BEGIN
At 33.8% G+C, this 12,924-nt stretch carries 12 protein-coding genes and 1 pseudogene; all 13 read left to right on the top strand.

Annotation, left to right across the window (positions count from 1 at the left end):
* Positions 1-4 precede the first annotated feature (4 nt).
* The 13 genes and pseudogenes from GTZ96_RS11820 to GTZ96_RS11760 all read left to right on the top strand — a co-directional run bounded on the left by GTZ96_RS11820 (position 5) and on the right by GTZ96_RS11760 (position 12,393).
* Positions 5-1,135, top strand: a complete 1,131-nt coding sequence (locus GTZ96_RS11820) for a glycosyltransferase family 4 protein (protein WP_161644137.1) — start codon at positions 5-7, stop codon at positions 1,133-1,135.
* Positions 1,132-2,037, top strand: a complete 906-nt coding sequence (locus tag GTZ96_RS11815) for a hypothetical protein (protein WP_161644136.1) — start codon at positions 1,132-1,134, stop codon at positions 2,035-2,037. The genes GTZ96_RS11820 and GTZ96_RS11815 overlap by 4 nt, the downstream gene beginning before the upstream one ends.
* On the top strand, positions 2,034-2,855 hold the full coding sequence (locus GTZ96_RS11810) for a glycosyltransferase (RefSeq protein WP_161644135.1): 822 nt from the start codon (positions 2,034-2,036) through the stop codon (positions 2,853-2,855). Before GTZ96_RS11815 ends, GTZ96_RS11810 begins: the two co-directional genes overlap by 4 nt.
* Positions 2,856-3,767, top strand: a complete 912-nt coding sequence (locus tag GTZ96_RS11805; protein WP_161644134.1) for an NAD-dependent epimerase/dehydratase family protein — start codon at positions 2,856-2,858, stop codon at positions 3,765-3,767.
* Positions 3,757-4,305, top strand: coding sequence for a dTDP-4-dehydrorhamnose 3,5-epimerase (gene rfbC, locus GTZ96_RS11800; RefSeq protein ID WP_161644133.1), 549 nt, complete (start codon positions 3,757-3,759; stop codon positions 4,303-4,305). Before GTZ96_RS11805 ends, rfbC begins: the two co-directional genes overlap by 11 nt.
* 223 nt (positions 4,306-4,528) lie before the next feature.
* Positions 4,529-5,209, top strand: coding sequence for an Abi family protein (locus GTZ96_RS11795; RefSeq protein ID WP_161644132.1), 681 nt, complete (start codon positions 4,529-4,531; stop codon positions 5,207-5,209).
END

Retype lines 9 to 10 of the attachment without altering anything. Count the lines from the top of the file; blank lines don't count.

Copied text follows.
* Positions 3,757-4,305, top strand: coding sequence for a dTDP-4-dehydrorhamnose 3,5-epimerase (gene rfbC, locus GTZ96_RS11800; RefSeq protein ID WP_161644133.1), 549 nt, complete (start codon positions 3,757-3,759; stop codon positions 4,303-4,305). Before GTZ96_RS11805 ends, rfbC begins: the two co-directional genes overlap by 11 nt.
* 223 nt (positions 4,306-4,528) lie before the next feature.